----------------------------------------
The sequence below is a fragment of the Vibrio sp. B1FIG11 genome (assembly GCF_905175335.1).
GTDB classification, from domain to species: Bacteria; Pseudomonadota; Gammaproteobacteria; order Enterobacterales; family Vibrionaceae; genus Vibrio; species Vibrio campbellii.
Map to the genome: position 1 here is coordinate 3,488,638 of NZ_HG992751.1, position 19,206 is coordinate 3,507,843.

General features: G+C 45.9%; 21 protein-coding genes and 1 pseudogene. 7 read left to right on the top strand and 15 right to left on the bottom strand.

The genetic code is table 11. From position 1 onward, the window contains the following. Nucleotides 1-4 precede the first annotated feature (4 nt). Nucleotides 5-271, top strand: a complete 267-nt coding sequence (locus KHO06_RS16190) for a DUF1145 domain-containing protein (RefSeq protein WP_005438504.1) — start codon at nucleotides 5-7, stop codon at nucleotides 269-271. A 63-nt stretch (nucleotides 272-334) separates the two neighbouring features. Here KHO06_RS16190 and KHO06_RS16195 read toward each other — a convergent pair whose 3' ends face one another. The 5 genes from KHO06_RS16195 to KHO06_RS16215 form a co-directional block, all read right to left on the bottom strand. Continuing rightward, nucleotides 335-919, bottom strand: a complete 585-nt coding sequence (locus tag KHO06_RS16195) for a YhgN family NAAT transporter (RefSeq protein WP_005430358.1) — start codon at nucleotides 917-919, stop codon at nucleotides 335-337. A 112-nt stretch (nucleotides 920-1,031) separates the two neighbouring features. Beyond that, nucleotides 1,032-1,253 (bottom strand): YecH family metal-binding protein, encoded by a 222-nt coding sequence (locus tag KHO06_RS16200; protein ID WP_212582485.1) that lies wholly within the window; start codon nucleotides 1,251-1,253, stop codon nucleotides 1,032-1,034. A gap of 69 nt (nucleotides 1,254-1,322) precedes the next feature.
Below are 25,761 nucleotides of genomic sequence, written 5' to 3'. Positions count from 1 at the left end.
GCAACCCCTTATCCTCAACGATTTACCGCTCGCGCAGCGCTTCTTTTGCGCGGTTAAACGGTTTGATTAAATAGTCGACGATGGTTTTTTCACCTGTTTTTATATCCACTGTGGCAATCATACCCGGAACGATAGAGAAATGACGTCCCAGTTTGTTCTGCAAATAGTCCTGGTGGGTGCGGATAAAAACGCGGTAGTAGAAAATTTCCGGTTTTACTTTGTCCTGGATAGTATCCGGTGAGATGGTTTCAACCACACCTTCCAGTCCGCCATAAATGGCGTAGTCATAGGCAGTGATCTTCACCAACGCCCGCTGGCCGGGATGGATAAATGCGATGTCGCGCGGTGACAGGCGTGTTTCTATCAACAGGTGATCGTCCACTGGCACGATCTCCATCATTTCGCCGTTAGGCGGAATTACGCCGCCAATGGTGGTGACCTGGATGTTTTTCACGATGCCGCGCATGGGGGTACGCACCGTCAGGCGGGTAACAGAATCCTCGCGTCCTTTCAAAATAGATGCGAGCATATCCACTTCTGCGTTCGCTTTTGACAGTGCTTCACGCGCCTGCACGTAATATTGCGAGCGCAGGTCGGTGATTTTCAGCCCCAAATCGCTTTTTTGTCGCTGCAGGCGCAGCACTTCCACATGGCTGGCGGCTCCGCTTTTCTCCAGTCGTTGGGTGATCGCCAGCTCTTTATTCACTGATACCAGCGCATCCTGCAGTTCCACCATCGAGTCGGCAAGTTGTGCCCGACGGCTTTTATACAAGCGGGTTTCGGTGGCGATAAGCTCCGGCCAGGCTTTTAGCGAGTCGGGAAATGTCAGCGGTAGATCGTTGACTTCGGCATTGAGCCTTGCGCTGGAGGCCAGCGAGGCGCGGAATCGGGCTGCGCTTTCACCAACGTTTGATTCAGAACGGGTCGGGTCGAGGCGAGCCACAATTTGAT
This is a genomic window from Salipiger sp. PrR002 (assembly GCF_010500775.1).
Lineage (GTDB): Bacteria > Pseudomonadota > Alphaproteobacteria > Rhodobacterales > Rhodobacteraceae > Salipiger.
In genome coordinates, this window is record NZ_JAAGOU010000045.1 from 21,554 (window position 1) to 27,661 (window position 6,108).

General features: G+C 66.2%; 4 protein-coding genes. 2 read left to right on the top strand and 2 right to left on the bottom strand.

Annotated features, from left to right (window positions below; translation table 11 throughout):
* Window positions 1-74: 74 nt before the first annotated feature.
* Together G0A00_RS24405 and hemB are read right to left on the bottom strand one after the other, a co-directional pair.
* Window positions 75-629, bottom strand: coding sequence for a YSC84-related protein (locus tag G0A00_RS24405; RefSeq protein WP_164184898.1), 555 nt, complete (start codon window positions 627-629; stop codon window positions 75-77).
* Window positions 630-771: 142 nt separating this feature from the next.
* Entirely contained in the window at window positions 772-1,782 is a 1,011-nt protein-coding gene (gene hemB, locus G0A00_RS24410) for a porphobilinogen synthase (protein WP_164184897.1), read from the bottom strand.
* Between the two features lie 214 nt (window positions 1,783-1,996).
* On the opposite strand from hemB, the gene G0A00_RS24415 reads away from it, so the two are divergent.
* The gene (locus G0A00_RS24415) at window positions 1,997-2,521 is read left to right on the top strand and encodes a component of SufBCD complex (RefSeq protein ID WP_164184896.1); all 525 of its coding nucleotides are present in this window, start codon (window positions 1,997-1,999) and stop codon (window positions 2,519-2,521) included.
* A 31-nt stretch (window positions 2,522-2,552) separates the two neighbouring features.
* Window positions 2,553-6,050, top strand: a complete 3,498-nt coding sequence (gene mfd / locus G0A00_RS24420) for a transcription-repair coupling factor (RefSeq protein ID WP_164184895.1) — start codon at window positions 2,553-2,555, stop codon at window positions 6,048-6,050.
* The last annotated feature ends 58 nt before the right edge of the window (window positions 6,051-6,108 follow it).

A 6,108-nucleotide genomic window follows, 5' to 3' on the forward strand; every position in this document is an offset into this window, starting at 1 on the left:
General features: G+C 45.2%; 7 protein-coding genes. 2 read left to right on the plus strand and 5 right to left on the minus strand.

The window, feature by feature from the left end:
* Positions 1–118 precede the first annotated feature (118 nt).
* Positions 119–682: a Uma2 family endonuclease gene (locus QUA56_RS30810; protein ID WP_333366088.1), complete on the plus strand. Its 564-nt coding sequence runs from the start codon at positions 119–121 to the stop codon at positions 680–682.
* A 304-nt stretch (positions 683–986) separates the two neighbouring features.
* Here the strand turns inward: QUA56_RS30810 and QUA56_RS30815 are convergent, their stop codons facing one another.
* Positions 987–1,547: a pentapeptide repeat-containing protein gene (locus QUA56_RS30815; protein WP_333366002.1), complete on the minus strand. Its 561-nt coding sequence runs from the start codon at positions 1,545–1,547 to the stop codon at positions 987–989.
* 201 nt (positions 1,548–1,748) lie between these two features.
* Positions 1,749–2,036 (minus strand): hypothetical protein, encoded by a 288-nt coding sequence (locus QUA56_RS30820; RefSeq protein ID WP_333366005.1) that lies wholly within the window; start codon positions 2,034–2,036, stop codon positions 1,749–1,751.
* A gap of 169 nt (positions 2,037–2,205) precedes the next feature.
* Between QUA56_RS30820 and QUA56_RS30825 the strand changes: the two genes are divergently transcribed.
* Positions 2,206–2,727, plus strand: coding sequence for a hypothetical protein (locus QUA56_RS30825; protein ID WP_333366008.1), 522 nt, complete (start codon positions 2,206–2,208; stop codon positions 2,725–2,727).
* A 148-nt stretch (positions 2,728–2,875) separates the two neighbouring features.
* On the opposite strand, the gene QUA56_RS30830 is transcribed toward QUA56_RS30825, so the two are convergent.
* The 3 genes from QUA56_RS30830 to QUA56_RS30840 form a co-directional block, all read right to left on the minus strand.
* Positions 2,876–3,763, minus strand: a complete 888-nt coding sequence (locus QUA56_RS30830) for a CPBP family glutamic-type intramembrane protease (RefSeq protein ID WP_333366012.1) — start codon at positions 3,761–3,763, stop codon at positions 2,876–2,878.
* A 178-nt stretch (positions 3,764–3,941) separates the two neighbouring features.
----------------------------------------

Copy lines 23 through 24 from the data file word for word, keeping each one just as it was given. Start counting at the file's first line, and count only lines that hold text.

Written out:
* The last annotated feature ends 58 nt before the right edge of the window (window positions 6,051-6,108 follow it).

A 6,108-nucleotide genomic window follows, 5' to 3' on the forward strand; every position in this document is an offset into this window, starting at 1 on the left: